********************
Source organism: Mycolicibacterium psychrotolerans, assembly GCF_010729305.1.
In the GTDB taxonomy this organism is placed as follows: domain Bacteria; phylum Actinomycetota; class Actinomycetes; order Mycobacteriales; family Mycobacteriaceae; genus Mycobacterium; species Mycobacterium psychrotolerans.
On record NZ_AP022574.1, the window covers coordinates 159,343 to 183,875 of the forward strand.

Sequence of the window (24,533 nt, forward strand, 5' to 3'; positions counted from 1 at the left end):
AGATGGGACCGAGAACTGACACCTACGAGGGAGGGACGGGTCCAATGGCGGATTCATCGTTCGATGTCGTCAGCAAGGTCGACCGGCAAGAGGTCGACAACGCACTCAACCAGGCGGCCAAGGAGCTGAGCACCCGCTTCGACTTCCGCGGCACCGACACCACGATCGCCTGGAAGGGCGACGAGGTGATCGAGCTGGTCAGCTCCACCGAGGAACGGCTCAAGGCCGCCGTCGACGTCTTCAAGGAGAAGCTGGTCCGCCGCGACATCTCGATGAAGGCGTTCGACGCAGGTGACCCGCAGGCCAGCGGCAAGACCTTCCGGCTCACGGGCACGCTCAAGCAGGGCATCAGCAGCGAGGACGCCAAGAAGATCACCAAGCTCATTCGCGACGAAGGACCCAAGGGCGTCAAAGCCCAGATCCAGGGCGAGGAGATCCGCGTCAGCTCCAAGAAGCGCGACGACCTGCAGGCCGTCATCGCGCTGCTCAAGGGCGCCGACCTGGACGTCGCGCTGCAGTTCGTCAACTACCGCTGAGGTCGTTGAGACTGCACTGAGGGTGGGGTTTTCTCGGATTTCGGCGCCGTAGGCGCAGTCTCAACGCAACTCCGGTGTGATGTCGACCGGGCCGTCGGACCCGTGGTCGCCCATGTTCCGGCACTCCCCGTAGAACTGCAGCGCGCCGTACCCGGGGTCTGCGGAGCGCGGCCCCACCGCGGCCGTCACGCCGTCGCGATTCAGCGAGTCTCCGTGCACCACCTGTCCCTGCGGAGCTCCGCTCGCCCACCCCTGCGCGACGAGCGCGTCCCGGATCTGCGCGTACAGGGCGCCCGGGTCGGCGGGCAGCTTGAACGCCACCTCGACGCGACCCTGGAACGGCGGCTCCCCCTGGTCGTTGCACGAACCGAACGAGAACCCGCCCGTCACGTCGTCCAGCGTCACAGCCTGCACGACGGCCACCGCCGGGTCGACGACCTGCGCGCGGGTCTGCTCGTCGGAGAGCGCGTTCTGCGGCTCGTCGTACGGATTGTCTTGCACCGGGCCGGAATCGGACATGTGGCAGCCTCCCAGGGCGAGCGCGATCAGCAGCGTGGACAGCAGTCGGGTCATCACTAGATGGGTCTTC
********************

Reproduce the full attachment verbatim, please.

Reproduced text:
Source organism: Mycolicibacterium psychrotolerans, assembly GCF_010729305.1.
In the GTDB taxonomy this organism is placed as follows: domain Bacteria; phylum Actinomycetota; class Actinomycetes; order Mycobacteriales; family Mycobacteriaceae; genus Mycobacterium; species Mycobacterium psychrotolerans.
On record NZ_AP022574.1, the window covers coordinates 159,343 to 183,875 of the forward strand.

Sequence of the window (24,533 nt, forward strand, 5' to 3'; positions counted from 1 at the left end):
AGATGGGACCGAGAACTGACACCTACGAGGGAGGGACGGGTCCAATGGCGGATTCATCGTTCGATGTCGTCAGCAAGGTCGACCGGCAAGAGGTCGACAACGCACTCAACCAGGCGGCCAAGGAGCTGAGCACCCGCTTCGACTTCCGCGGCACCGACACCACGATCGCCTGGAAGGGCGACGAGGTGATCGAGCTGGTCAGCTCCACCGAGGAACGGCTCAAGGCCGCCGTCGACGTCTTCAAGGAGAAGCTGGTCCGCCGCGACATCTCGATGAAGGCGTTCGACGCAGGTGACCCGCAGGCCAGCGGCAAGACCTTCCGGCTCACGGGCACGCTCAAGCAGGGCATCAGCAGCGAGGACGCCAAGAAGATCACCAAGCTCATTCGCGACGAAGGACCCAAGGGCGTCAAAGCCCAGATCCAGGGCGAGGAGATCCGCGTCAGCTCCAAGAAGCGCGACGACCTGCAGGCCGTCATCGCGCTGCTCAAGGGCGCCGACCTGGACGTCGCGCTGCAGTTCGTCAACTACCGCTGAGGTCGTTGAGACTGCACTGAGGGTGGGGTTTTCTCGGATTTCGGCGCCGTAGGCGCAGTCTCAACGCAACTCCGGTGTGATGTCGACCGGGCCGTCGGACCCGTGGTCGCCCATGTTCCGGCACTCCCCGTAGAACTGCAGCGCGCCGTACCCGGGGTCTGCGGAGCGCGGCCCCACCGCGGCCGTCACGCCGTCGCGATTCAGCGAGTCTCCGTGCACCACCTGTCCCTGCGGAGCTCCGCTCGCCCACCCCTGCGCGACGAGCGCGTCCCGGATCTGCGCGTACAGGGCGCCCGGGTCGGCGGGCAGCTTGAACGCCACCTCGACGCGACCCTGGAACGGCGGCTCCCCCTGGTCGTTGCACGAACCGAACGAGAACCCGCCCGTCACGTCGTCCAGCGTCACAGCCTGCACGACGGCCACCGCCGGGTCGACGACCTGCGCGCGGGTCTGCTCGTCGGAGAGCGCGTTCTGCGGCTCGTCGTACGGATTGTCTTGCACCGGGCCGGAATCGGACATGTGGCAGCCTCCCAGGGCGAGCGCGATCAGCAGCGTGGACAGCAGTCGGGTCATCACTAGATGGGTCTTC